I got out to ride with the husband today. We didn’t get a very early start and by the time we left the temps had dropped and the wind had picked up. Looks can be deceiving and although the sun shone for the first time in days, it was still pretty cold. I’d cleaned up the horses in late morning when I went out to give them more hay. Dharla wasn’t too dirty, but Bullet was covered form head to tail in layers of caked on dried dirt. He was still sporting a wet belly and muddy haunches from a recent sun bath, but I brushed him wherever the mud had dried in hopes that he wouldn’t lay down again before we rode. When we went out to tack up three hours later both horses were caked with wet mud. Even Dharla was a muddy mess, which was a first. I guess the sun made them itchy and they both chose to roll in the wet paddock. I noticed Bullet was shedding a bit when I brushed him earlier. Our days are getting longer so it’s possible the urge to rub and itch … a ritual that precipitates shedding … has begun.
Concerned that the woods would be greasy from recent rain and melting snow, I convinced my husband to start our ride on the flat Airline Trail. I thought the horses should expend a little energy before we tackled the woodsy terrain. We didn’t go more than a mile or two before we veered off the flat trail and picked up another trail that slipped around behind a long steep ridge. It was amazing how much the ridge cut the steady wind and once we got tucked up behind it we were a little more comfortable. Unfortunately, there were several places where the footing really stunk and in a couple of cases that made me a bit nervous.
Bullet was in the lead and because he’s got a slow, steady walk I had to keep checking Dhalra to keep her from riding up his butt. She’s much lighter on her feet whether we’re going uphill or down and its easy with her natural inclination to walk faster to end up right on his butt. Because the trail is narrow, steep and rocky, it’s important to make sure there’s a bit of room between horses. I like to be able to see the ground that’s about to pass under us, especially when riding a young inexperienced horse who might not know enough (yet) to choose the best route. I don’t like to over-steer a trail horse, but until I know they have the trail sense to pick a good path, I like to be supportive and ready to help them make the best choice. You can’t do that if you’re riding up the bumper of the horse in front.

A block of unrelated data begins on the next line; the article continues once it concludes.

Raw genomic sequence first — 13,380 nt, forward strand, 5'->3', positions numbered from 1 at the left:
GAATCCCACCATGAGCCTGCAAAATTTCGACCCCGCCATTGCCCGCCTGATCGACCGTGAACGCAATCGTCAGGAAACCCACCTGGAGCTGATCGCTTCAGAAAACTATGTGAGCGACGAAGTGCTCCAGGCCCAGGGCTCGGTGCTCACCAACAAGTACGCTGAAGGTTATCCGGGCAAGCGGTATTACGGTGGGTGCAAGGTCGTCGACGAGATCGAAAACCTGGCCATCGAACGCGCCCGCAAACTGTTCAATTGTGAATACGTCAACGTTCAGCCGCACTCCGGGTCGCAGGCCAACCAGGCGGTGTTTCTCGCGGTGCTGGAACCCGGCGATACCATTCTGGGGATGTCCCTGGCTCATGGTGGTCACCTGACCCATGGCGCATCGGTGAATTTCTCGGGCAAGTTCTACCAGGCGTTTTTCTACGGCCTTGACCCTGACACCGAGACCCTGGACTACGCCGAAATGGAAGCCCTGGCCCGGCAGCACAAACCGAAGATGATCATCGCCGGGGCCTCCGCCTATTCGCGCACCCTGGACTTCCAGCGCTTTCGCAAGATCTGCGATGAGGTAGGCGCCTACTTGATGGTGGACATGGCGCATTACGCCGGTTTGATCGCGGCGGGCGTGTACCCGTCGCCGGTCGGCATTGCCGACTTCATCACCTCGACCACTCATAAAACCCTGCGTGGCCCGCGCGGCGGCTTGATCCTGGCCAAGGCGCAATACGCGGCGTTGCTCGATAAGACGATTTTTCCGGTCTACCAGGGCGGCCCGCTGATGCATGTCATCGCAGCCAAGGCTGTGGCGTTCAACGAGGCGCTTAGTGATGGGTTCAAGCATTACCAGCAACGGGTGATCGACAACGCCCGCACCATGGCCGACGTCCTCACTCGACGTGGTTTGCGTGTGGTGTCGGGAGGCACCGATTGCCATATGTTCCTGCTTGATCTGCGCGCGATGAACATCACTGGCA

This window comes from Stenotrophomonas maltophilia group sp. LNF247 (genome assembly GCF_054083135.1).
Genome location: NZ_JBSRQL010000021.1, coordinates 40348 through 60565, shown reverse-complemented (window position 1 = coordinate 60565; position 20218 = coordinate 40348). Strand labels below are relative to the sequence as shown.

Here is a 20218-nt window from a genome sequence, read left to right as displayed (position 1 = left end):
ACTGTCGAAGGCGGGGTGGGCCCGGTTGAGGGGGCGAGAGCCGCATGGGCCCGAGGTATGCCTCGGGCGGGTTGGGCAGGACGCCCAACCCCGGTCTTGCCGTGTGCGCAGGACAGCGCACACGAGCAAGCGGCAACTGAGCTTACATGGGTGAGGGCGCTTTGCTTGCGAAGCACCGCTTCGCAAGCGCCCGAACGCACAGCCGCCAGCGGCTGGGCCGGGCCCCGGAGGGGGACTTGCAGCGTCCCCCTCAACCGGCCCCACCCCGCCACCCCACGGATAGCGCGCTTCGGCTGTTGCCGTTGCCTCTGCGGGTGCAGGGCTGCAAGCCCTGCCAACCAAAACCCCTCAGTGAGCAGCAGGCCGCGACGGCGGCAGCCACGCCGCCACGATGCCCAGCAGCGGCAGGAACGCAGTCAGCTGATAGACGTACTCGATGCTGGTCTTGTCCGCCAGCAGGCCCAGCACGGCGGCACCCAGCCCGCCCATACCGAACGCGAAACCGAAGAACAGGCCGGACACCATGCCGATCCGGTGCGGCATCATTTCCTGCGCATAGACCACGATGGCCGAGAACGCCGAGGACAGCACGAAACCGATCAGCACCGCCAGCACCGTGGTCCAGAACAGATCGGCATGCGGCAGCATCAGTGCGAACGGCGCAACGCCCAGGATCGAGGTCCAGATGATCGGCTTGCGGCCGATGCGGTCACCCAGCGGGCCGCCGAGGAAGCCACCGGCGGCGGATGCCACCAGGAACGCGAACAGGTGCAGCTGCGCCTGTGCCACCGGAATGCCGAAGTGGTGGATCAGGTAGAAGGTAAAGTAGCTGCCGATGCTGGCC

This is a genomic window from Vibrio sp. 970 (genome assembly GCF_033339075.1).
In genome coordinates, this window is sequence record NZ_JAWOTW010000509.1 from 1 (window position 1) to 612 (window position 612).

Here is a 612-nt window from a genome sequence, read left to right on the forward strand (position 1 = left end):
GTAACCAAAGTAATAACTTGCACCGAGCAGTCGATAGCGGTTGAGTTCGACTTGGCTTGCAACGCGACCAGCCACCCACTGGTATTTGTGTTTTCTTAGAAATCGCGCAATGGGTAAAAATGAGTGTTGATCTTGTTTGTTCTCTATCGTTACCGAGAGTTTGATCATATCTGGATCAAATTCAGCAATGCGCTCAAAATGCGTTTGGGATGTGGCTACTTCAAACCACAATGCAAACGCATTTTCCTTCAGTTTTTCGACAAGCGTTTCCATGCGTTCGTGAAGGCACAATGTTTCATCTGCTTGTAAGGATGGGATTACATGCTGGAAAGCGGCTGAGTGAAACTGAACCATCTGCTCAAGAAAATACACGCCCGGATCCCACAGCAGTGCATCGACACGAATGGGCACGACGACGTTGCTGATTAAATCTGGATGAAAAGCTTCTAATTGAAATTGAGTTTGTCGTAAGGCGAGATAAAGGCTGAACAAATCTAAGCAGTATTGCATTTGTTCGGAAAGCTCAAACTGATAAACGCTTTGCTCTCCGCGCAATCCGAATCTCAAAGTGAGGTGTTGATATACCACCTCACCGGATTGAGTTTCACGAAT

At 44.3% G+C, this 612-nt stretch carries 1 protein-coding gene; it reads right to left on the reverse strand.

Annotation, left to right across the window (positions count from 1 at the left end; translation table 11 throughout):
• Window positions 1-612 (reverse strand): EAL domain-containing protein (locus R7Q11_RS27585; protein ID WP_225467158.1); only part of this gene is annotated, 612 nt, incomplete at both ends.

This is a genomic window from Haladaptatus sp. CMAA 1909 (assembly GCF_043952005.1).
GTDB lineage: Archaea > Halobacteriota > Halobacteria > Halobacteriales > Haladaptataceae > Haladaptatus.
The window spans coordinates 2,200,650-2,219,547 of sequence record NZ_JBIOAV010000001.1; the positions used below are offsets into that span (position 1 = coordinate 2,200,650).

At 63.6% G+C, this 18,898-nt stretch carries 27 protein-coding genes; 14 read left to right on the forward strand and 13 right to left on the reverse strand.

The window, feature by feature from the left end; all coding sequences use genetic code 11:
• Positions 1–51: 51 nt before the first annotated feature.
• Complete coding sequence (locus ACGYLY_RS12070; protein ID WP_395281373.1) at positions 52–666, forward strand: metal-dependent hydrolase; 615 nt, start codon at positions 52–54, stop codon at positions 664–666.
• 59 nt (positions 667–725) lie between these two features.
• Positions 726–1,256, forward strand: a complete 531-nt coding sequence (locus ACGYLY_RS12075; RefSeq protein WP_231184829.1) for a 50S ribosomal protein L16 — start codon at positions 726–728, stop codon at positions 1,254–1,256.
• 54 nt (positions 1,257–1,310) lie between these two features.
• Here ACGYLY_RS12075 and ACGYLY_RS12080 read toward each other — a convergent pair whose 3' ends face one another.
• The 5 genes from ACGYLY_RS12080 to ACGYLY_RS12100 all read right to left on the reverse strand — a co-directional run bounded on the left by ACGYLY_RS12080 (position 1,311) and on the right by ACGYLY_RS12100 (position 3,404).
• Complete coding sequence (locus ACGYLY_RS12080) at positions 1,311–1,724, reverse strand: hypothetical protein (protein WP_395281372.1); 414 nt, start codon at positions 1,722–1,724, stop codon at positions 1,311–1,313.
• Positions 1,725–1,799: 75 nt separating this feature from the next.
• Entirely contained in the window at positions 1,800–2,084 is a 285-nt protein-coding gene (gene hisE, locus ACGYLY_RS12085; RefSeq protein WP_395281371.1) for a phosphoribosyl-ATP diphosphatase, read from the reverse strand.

Dharla checks well. Twice I actually stopped her and asked her to wait while Bullet ascended the rocky, narrow path ahead of us. She waited patiently, then when cued, half lunged half walked forward. Given how frisky the horses were feeling and that we were climbing a steep incline, I wasn’t bugged by her somewhat over enthusiastic response. Normally, I’d use this as a teaching moment and try to get her to relax a bit more and control her speed, but I just wanted her to respond to my check and then move forward (reasonably controlled) when asked. A couple of times I felt her back feet slip sideways on the slick mud and I held my breath. This occurred at a place where the trail drops sharply on the down side to a river many yards below, and rises steeply on the left or up side. Literally, there is NO place to go if there is a misstep or a fall. Once, I actually squealed like a girl … it was SO greasy and dangerous. But Dharla quickly recovered and moved right along. I was so proud of her and I gave her lots of reassuring pats and praise!
We arrived home about 1.75 hours later. I was frozen. I couldn’t feel my gloved fingers or my toes. Still, I was glad we got out and had a chance to ride. Who knows when the next chance will be?
Time: 1.75 hrs.
Distance: about 3.5 miles?